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Ludic science light dimmer driver

I was watching this video made by ludic science and at 3:14 he said that at the maximum output of the high voltage ignition coil, the distance was 10mm/1cm which he claimed to be 10-12kv. Isn't the gold standard for the breakdown voltage of air 30kv/cm? Can someone explain?

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    \$\begingroup\$ No standard. Breakout voltage depends on air pressure, humidity, amount of dust, ionization. That value just for reference for some normalized condition. \$\endgroup\$
    – user263983
    Jan 25 '21 at 13:01
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There is a big difference in dielectric Breakdown Voltage BDV for smooth parallel surfaces and point sources from sharp wire tips due to the E-field gradient force effects on ionization.

Yes 30kV/cm or 3kV/mm is true for smooth area surfaces.

But for wire tips it is 10kV/cm or 1kV/mm This also raises the resistance and this begins arcing with a lower current, which is less visible.

This of course varies with dust , humidity and pressure.

This BDV has nothing to do with the "holding current" gap which may be increased after conduction occurs.

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The guy says that at maximum power, the distance of the arc is around 10 mm but, in order to initiate that arc he moves the electrodes to a much smaller distance i.e. he lowers the distance to "start" breakdown (about 5mm). Once breakover has occurred, the arc can be drawn to a greater distance. That is what you are seeing.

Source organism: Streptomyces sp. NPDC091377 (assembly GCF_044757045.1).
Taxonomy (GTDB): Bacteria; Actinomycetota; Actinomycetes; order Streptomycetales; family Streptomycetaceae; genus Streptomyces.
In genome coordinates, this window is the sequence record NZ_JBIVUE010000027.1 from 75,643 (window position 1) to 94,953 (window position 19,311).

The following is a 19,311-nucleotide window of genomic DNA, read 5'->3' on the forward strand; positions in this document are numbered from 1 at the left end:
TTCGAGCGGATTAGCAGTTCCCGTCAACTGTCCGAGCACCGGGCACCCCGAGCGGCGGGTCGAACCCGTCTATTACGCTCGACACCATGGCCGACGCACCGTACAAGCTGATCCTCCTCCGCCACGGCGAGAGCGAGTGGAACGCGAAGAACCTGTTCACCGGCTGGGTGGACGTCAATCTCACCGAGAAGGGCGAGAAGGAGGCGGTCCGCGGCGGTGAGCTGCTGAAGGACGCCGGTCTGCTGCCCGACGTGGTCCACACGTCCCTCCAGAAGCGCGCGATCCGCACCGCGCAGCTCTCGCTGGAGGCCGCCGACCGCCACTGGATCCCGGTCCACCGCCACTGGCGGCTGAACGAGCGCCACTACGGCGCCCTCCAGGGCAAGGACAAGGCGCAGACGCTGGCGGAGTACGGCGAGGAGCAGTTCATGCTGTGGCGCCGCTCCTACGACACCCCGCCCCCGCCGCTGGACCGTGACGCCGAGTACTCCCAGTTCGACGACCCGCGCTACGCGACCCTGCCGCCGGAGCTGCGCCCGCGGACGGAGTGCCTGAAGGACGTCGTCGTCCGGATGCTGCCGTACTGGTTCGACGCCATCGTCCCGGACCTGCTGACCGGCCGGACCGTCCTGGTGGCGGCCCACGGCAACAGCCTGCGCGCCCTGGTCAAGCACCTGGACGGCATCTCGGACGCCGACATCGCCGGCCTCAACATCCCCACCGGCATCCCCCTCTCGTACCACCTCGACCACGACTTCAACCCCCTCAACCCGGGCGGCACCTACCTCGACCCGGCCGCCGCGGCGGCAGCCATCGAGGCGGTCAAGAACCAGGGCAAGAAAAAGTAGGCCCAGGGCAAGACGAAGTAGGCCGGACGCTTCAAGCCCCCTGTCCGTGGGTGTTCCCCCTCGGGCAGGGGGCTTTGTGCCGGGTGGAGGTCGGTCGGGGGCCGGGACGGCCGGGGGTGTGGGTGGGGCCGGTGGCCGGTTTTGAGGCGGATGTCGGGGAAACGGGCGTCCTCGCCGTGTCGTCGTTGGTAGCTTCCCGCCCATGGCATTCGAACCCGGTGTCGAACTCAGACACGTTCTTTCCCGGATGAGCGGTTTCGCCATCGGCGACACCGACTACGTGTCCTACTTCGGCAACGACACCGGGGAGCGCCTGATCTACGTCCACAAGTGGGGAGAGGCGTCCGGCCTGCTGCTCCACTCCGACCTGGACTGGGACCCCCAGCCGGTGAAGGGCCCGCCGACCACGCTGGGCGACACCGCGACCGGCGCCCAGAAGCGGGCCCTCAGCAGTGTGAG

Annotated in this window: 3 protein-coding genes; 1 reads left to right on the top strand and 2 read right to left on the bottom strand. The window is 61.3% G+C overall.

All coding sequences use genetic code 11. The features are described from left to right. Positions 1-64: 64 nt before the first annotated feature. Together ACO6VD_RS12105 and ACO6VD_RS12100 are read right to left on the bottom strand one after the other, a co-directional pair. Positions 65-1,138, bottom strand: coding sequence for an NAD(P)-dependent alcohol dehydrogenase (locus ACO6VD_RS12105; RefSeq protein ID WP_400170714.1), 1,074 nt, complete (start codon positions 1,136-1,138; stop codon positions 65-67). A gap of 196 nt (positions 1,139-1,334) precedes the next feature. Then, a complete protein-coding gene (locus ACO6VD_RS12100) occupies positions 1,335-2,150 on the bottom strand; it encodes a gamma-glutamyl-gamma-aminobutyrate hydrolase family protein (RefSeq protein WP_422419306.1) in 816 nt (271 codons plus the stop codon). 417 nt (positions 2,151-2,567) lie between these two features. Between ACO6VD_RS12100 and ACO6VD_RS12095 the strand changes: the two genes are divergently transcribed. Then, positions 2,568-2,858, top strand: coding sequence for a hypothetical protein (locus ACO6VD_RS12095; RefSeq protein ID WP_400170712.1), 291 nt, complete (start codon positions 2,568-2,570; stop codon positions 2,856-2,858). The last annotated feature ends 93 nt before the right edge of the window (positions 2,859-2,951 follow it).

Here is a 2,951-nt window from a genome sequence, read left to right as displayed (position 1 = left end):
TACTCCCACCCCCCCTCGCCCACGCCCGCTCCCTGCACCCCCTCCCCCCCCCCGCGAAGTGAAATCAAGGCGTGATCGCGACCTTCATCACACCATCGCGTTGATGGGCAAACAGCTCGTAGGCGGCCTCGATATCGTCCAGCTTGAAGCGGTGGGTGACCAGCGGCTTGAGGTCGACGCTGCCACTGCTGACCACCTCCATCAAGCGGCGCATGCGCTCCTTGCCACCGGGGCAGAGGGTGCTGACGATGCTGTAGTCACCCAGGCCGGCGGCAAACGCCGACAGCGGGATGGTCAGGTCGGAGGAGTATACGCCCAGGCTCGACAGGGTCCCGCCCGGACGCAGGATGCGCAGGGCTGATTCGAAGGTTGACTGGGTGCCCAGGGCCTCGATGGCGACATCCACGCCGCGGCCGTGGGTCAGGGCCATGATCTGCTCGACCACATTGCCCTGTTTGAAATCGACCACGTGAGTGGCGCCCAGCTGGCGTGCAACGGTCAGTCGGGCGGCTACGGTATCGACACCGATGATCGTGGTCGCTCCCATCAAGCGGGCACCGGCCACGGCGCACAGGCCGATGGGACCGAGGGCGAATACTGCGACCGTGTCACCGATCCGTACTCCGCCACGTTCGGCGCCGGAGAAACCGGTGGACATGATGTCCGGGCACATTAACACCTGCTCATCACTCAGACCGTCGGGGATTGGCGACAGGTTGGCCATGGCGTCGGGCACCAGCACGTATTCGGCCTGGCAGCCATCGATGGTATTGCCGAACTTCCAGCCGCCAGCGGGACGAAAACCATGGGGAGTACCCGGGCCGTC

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  • \$\begingroup\$ That's probably correct but to quote the guy "the arc is around 10mm, which indicates an output voltage of 10-12kv" Isn't he saying 10kv means 10mm? \$\endgroup\$ Jan 25 '21 at 13:07
  • \$\begingroup\$ I'm not going to try and interpret what he says or what he meant to say. I can only point out that arcing initiates at about half the distance that it may be drawn to and that's because the air becomes ionized. Once ionized, the arc can be extended. You interpret this one way and he may have meant another thing @import_hill \$\endgroup\$
    – Andy aka
    Jan 25 '21 at 13:13
  • \$\begingroup\$ You make a valid point, I just wasn't sure as he didn't really specify in the video. He said in a comment though(that I have just linked to the post) that it's roughly 1000 v per mm. I'm not sure if that's quite accurate. \$\endgroup\$ Jan 25 '21 at 13:19
  • \$\begingroup\$ Air breaks over with pointed conductors at a lower voltage too. Go do some research on it is my advice. What I see in the video seems about right for the voltage mentioned. \$\endgroup\$
    – Andy aka
    Jan 25 '21 at 13:26
  • \$\begingroup\$ Yup it seems another answer has reached the same consensus, thanks \$\endgroup\$ Jan 25 '21 at 13:28

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